New York artist Jesper Just has commandeered the lower gallery at Paris' Palais de Tokyo with a spectacular audiovisual installation and a vast spatial intervention. Titled 'Servitudes', the exhibition takes visitors on an immersive journey through the space, guided by a series of videos that revolve around the lives of two characters: a young girl and a disabled child, played by Dree Hemingway and Rylee Sweeney, respectively.
Linked through the presence and manipulation of sound, the characters mirror, oppose and interact within the videos, exploring themes of ableism, ideals of youth and femininity as well as the boundaries of body and selfhood. Interestingly, the drama plays out against the backdrop of New York's One World Trade Center, a symbol of both resilience and loss which, as Just explains, becomes a character in itself:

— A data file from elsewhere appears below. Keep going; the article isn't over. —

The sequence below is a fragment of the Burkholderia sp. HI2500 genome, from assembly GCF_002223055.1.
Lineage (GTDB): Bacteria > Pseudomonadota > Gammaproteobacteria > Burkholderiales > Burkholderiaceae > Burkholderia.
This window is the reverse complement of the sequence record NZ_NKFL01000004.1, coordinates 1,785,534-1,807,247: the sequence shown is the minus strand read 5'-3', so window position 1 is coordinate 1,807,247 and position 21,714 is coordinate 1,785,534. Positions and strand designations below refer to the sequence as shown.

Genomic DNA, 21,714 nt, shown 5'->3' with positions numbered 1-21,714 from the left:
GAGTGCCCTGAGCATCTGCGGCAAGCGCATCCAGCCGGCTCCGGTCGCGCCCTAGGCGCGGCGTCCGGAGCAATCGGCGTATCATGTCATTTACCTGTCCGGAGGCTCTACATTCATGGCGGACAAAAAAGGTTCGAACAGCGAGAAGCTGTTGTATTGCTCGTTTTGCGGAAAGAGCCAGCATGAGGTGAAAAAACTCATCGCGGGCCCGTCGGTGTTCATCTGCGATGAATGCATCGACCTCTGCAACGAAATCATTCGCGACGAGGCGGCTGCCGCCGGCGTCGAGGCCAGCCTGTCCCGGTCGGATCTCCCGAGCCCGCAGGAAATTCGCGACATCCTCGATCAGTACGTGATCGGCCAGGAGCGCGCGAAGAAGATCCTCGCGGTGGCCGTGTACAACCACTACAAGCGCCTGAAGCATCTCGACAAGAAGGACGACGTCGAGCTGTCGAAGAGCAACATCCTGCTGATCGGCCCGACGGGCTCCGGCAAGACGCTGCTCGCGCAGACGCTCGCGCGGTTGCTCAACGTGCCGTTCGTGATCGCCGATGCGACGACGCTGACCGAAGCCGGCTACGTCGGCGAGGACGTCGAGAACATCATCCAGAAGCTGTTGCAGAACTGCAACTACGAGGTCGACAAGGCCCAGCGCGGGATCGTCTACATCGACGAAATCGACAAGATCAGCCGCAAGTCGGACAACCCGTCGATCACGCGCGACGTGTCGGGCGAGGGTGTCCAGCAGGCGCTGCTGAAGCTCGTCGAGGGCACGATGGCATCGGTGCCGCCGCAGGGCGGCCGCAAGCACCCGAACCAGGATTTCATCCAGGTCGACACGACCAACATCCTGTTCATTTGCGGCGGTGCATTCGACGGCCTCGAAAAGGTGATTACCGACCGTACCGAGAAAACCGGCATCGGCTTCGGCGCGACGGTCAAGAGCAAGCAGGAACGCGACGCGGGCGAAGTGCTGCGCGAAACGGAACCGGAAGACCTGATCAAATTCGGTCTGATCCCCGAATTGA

'In the films, the setting appears as much as a mediator as it does a meeting place – uniting the characters, distinguishing them, serving as a gate, barrier and mirror. The characters interact not only within this space, but with it: investigating the boundaries of their own bodies and testing the autonomy they each possess over the urban landscape.'
Walking through a series of room dividing curtains and screens – made out of 230m of Kvadrat's Zulu textile by Giulio Ridolfo – visitors are guided by the music and sound as it propels them from one space to the next, video to video, overlapping and linking each experience.